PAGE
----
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GENEVA

The downsides of Geneva you should be aware of before moving there

There is no doubt Switzerland’s most international city and canton offers many perks for the nearly half a million people who call Geneva home. But there are also some drawbacks to living in the beautiful city on the shores of Lac Léman.

Geneva. It can be a lonely place (while being far busier than this. Photo by Will Truettner on Unsplash
Geneva. It can be a lonely place (while being far busier than this. Photo by Will Truettner on Unsplash

Nobody can deny that, overall, Geneva, is a great place to live. It is picturesque and lively, with interesting historic landmarks, diverse neighbourhoods, and a good public transportation system (but then again, you can say these things about all Swiss cities).

Another plus is that if you come from another country, you will never feel out of place in Geneva, as 40 percent of the local population are foreigners.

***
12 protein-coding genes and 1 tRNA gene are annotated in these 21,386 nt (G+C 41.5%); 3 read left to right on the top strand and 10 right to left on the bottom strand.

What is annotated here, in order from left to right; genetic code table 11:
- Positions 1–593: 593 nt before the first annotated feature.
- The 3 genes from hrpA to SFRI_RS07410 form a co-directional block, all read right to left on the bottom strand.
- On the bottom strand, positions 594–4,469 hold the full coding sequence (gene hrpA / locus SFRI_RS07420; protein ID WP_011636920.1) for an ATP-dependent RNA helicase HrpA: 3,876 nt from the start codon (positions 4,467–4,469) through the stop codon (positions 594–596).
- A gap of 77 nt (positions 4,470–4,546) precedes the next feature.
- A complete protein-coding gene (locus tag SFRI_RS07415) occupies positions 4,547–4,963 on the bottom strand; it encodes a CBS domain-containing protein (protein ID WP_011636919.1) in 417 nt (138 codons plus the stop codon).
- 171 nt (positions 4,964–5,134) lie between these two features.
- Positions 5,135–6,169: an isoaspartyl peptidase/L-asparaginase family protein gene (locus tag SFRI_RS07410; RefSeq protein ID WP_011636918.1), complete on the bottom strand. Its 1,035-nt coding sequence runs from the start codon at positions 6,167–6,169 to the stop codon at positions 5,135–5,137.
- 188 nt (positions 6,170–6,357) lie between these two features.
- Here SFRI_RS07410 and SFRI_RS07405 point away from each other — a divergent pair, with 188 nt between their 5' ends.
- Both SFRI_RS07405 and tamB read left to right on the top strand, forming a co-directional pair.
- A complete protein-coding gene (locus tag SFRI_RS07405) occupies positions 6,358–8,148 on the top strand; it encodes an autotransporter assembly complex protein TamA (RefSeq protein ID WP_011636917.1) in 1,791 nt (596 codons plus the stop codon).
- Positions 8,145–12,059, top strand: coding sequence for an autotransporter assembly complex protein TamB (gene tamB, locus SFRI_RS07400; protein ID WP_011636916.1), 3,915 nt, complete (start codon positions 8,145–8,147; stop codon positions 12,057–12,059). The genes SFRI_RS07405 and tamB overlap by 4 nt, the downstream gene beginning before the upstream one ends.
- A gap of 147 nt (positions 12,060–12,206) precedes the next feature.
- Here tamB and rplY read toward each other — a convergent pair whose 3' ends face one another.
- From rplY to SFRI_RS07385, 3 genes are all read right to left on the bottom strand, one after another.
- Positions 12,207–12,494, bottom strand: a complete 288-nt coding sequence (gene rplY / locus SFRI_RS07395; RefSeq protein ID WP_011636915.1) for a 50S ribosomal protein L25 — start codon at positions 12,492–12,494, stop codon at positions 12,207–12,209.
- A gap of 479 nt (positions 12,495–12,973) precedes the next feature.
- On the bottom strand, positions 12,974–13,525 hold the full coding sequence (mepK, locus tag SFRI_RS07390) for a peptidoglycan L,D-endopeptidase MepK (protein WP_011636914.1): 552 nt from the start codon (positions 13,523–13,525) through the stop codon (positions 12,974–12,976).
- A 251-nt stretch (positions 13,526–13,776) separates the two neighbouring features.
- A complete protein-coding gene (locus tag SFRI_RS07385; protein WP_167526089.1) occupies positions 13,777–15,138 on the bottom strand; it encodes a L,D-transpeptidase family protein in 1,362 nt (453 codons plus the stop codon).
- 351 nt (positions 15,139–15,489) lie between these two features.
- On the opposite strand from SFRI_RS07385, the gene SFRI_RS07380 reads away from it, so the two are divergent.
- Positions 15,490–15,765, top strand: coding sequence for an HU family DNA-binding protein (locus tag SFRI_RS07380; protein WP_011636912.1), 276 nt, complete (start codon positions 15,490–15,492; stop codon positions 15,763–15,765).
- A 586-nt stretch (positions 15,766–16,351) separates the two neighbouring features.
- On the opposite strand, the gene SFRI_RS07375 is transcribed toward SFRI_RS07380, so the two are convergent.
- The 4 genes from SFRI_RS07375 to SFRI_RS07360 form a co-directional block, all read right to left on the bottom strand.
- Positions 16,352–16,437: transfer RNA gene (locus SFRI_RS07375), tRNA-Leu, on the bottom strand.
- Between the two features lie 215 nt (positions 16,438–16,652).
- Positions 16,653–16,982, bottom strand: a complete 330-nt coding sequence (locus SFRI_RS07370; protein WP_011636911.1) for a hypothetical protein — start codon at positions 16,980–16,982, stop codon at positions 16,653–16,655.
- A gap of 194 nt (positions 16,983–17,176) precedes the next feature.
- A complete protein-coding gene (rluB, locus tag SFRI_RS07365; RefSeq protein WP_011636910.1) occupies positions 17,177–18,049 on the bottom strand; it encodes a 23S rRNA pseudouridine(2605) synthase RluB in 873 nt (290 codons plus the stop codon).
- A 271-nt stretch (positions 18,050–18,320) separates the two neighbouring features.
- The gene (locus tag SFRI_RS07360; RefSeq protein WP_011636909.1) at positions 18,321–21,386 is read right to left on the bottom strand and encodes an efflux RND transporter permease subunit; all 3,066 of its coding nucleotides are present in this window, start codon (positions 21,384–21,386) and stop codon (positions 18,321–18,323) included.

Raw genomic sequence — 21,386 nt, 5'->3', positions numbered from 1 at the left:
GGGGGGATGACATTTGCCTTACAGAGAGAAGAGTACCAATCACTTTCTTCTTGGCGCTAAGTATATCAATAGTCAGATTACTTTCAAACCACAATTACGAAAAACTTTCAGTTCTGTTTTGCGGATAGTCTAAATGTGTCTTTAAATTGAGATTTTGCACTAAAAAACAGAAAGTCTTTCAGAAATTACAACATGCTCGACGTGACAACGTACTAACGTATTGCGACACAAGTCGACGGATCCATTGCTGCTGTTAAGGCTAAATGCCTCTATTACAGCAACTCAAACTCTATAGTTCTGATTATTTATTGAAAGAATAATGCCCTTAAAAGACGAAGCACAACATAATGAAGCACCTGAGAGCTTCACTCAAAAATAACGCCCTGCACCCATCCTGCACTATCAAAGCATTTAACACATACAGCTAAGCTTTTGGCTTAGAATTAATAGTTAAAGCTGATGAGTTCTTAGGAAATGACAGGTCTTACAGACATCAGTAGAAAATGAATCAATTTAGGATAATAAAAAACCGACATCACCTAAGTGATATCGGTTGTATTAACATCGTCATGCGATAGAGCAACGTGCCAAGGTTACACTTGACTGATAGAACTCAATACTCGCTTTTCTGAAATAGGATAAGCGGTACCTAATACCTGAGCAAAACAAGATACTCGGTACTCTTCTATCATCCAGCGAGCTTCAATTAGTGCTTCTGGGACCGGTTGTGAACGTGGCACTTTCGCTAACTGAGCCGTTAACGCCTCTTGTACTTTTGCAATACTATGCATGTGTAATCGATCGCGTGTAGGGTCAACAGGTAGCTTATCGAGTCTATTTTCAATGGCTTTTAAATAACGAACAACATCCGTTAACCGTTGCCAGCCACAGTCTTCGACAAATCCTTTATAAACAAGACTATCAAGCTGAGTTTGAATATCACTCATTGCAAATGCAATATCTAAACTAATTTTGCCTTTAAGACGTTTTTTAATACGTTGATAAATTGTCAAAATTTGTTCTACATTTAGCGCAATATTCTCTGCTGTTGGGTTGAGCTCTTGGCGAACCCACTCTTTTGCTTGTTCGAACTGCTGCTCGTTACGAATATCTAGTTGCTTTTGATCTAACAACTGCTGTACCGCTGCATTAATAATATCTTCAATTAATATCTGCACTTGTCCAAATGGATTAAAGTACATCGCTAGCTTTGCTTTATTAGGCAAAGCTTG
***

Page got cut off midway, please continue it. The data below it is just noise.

READ MORE: Is Geneva the worst place to live in Switzerland?

And for the internationally minded, Geneva lies right on the border with France — though some people see this as a huge negative (see below).

But despite its attractiveness and an almost mystical aura of luxury, there are also some downsides to living here. Here are six to be aware of. 

Cost of living

Geneva is notoriously pricey, regularly ranking (along with Zurich) among the most expensive cities in the world.

You need very deep pockets to live here: in terms of rents, “Geneva is well above the Swiss average and positions itself even ahead of other expensive cities such as Zurich”, according to public broadcaster SRF, which based its report on data from the Federal Statistical Office.